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The Not-So-United States of Cold Chain

Who is regulating the movement of temperature-sensitive drugs in America?

If a vaccine goes out of temperature range in a forest, and no one is around to notice, does it make a sound? More importantly, does it get administered to the patient?

The answer to that question may depend on what country the forest is located in. If you’re in America, you may not want to know the answer.

When it comes to eradicating diseases like polio, a critical piece of the puzzle lies in keeping drugs effective, protecting vaccines from exposure to temperature excursions beyond the acceptable range that may damage or destroy them.

While organizations like the World Health Organization (WHO) and the Bill & Melinda Gates Foundation continue to tackle the challenges of ensuring that temperature-sensitive drugs are handled carefully in developing nations, no single agency in the U.S. has accountability for the safe transport of temperature-sensitive meds.

That’s not to say that drug manufacturers don’t make efforts to ensure successful cold chain distribution. But without standards across the board, a given company may have SOPs ranging from robust to fragmented (to nothing) on moving temperature-sensitive medicines in the last mile.

“The CDC, the VA, HHS, the FDA —no regulatory body owns it,” says Michael Rush, Executive Director of Global Health Policy at Temptime Corporation. The FDA, in concert with the HHS and the CDC, typically deliberates on getting the new drugs to market. They’re focused on the disease states and the safety of products, but not so much on the specifics of distribution. “No agency in the U.S. hands down the rules, so naturally it’s fragmented, unlike the WHO’s centralized top-down strategy.”

Global regulations

Beyond the efforts of non-profits (like the Gates Foundation and PATH), many countries including Indonesia, Pakistan and India have instituted national vaccine vial monitoring requirements. India, in particular, has achieved great results with vial-level monitoring, successfully eradicating polio despite having one of the world’s most challenging cold-chains.

Peru and Brazil have new laws about temperature-sensitive medicines including vaccines and biologics. If an excursion occurs, the Peruvian Ministry of Health is authorized to come and investigate and institute police remediation methods. Because of its perpetually high vaccine wastage rates, Brazil also has ongoing pilots requiring that all temperature-sensitive medicines be shipped via Correios, the Brazilian National Mail Service, on behalf of the Ministry of Health.

And in China, individual provinces are proliferating and implementing vial-level vaccine monitoring requirements through their provincial CDCs for all private sector vaccines distributed by multi-nationals in those provinces – to reduce vaccine wastage and prove to parents and patients that those vaccines remained in safe temperature ranges.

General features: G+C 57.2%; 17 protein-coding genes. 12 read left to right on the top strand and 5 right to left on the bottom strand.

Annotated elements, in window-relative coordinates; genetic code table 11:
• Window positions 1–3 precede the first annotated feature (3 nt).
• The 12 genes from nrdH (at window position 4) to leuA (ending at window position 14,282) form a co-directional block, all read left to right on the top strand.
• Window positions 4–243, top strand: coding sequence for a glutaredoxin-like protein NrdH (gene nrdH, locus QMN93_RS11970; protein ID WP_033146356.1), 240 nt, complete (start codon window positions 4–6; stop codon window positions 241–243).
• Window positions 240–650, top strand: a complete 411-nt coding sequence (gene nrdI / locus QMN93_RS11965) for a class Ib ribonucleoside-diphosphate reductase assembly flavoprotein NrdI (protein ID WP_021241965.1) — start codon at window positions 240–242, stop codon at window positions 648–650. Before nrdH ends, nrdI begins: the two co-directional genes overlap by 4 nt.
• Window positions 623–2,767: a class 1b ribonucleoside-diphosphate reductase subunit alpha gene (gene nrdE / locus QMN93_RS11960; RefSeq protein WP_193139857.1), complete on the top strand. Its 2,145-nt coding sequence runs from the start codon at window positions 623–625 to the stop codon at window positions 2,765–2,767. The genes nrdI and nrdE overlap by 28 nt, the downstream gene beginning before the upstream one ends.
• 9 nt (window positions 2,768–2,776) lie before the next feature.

The United States

So if the WHO solved the last-mile challenge 20 years ago by requiring temperature monitors with vaccines, surely things are working properly in the U.S., right?

Not necessarily so.

People may wring their hands when they hear about damaged vaccines being administered in other countries. But in the U.S., we’re doing the same thing. There may not be a big kneejerk reaction like in China after the scandal in the Shandong province involving redistribution/resale of temperature-damaged vaccines, but it’s happening.

Just last year, a clinic in New Jersey was cited by the state health commissioner for improperly refrigerating the vaccine supply, resulting in as many as 900 children potentially requiring revaccination.

Bill Bailey RPh, COO at PraxisRx Specialty Pharmacy, is a pharmacist by training with over 35 years of experience in specialty and mail service pharmacy. He’s seen his share of temperature-sensitive shipments, and has a vested interest in the topic, as he has a son who’s insulin-dependent.

“There are a couple schools of thought [on vial monitoring],” says Bailey. One school is that indicators are an extra expense since boxes are validated. “The other school of thought is that we absolutely do want them because we want to ensure beyond a doubt that when these products get to the end user, they’re usable and they’re still stable.”

Generally, manufacturers protect products when shipping to the wholesalers, but Bailey says that’s not always the case on the journey from the specialty pharmacy to the patient, depending on the pharmacy. “In my view, adding one more level of protection like an inexpensive, functional indicator may actually reduce waste because you don’t have to reship your products which can be very expensive. The patient knows it’s definitely safe.”